“My view is, if Washington didn’t overtax us so much on their end, we would have much more money to spend as individual states, and allow us to take care of our own education system.”
Minnesota Governor Jesse Ventura
“Meet the Press,” February 20, 1999
Minnesota Governor Jesse Ventura may have been a newcomer to the National Governors Association annual meeting in Washington, DC, in February, but it didn’t take his fellow governors long to realize that the former professional wrestler knew as much about aggressive political combat as they did.
Ventura made it clear he was not going to let President Clinton or anyone else define for him the terms of the debate about federal education and taxation policies. Immediately after his election last November, Ventura had defined education and over-taxation as his state’s two main issues.
“Why should Washington be involved at all in states’ education?” Ventura asked on the February 20 edition of “Meet the Press.” “If they didn’t tax us so much, we’d have that much more to deal with,” he continued, “rather than going in this big circle of sending our money to Washington and then Washington returning it to us.”
It was not so much Washington’s money that other governors objected to, but the rules and regulations attached to it–even now, before layering on the additional conditions President Clinton wants to impose to ensure federal tax dollars are directed to “what works.” (See “Clinton Wants More Strings on K-12 Funding,” School Reform News, March 1999.) Republican governors in particular said the federal government should have little to say about how states spend education dollars. Several are seeking waivers from existing restrictions that tell states what kinds of programs the federal education dollars must be spent on.
Designing “a one-size-fits-all system” isn’t possible because each state has different priorities, said GOP Michigan Governor John Engler. Arkansas Governor Mike Huckabee, another Republican, was more blunt: the federal government should “do as much as they can to stay the heck out” of education. While GOP Utah Governor Mike Leavitt was in favor of “a national agenda for improvement of education,” he said “a federal agenda” was something very different.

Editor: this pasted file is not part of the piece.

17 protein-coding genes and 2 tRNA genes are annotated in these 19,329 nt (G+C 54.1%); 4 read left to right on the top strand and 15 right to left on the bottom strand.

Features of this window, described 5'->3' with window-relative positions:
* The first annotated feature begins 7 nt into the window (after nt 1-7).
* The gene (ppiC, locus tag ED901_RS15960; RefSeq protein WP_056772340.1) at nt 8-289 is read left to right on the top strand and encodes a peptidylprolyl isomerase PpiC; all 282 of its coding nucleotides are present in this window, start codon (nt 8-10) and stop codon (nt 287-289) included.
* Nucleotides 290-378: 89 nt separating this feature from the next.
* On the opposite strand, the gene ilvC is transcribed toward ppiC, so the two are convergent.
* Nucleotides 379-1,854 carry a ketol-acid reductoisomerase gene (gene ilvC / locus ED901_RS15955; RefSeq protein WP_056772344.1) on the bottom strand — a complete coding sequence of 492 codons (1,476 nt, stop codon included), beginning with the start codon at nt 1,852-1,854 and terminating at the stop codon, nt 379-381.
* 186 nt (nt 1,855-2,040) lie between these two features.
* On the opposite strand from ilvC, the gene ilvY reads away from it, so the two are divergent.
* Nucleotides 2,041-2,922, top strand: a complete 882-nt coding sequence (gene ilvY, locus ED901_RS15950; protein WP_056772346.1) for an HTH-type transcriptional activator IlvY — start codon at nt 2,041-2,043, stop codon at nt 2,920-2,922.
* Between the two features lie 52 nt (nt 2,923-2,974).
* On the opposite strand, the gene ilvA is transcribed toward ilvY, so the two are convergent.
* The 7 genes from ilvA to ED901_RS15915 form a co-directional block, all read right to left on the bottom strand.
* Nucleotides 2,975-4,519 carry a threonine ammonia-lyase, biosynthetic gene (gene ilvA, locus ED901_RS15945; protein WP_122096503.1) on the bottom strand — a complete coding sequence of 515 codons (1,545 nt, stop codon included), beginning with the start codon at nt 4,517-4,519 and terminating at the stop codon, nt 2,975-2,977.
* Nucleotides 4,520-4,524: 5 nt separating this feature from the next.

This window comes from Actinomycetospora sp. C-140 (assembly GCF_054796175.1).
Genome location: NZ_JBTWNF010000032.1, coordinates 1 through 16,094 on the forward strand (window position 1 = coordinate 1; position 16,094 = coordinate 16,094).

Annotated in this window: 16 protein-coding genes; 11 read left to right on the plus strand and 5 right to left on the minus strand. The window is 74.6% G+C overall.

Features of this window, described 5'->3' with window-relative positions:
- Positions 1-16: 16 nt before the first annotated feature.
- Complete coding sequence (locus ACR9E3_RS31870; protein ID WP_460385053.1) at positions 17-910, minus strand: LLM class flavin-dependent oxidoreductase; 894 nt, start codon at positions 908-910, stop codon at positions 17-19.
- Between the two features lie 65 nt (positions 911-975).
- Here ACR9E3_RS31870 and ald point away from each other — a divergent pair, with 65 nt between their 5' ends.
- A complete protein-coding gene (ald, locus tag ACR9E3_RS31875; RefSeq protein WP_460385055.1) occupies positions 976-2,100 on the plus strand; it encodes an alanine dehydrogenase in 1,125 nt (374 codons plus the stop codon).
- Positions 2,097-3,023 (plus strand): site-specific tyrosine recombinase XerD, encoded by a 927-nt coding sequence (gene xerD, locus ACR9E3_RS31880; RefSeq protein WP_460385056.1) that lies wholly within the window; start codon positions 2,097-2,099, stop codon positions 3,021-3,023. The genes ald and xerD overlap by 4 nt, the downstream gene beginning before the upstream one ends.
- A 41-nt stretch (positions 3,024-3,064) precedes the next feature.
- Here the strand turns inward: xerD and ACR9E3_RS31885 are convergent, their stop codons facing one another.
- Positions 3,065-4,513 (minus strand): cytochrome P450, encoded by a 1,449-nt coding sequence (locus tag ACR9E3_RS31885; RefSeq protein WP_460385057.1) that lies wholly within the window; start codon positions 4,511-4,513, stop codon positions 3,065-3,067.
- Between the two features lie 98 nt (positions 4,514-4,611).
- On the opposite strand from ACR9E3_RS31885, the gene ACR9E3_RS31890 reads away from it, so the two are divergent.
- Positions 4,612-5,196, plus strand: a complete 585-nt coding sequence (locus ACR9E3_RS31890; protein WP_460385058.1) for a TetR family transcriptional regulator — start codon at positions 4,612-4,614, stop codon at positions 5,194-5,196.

In his State of the Union address in January, President Clinton proposed a package of accountability measures designed to hold students, teachers, and schools to the high standards needed for success in the next century. While the details of the President’s plan are not yet available, he plans to send Congress his Education Accountability Act, which will require the following actions from states and school districts that receive federal funds:
- End social promotion.
- Ensure all teachers are qualified.
- Turn around the lowest-performing schools.
- Give parents annual report cards on school performance.
- Institute effective school discipline policies.
That agenda notwithstanding, Clinton insisted at a two-hour White House meeting with the governors that the federal government didn’t “have any business telling you whom to hire, how to teach, how to run schools.” Republicans remained skeptical of the President’s plan, which they viewed as an expansion of federal authority over education.
Several Republican governors pointed out that the federal government provides such a small fraction–about 7 percent–of the nation’s education costs that it wasn’t entitled to dictate education policy to the states. “You can’t possibly micro-manage public education from Washington or Harrisburg,” said Pennsylvania Governor Tom Ridge. “Let’s talk partnership,” he urged, “not dictatorship.”
“The federal government should be a limited partner, not a general partner,” agreed GOP Texas Governor George W. Bush, who is exploring a possible presidential bid. “If they feel like sending money back to the states, fine,” he added, “but don’t tell us how to run things.”
Some Democratic governors also spoke out against the administration’s education proposals. We don’t need the federal government “telling us what to do,” said Kentucky Governor Paul Patton.
“The White House got the almost unanimous message from the Republican and Democratic governors that you can’t bypass the states,” said Pennsylvania’s Ridge after the White House meeting. “We are prepared to be held accountable, but you have to give us maximum flexibility,” he added.
For Ventura, maximum flexibility and maximum accountability would come from not having Washington involved in education at all, taxing individuals less, and having the individual states each take care of their own education systems.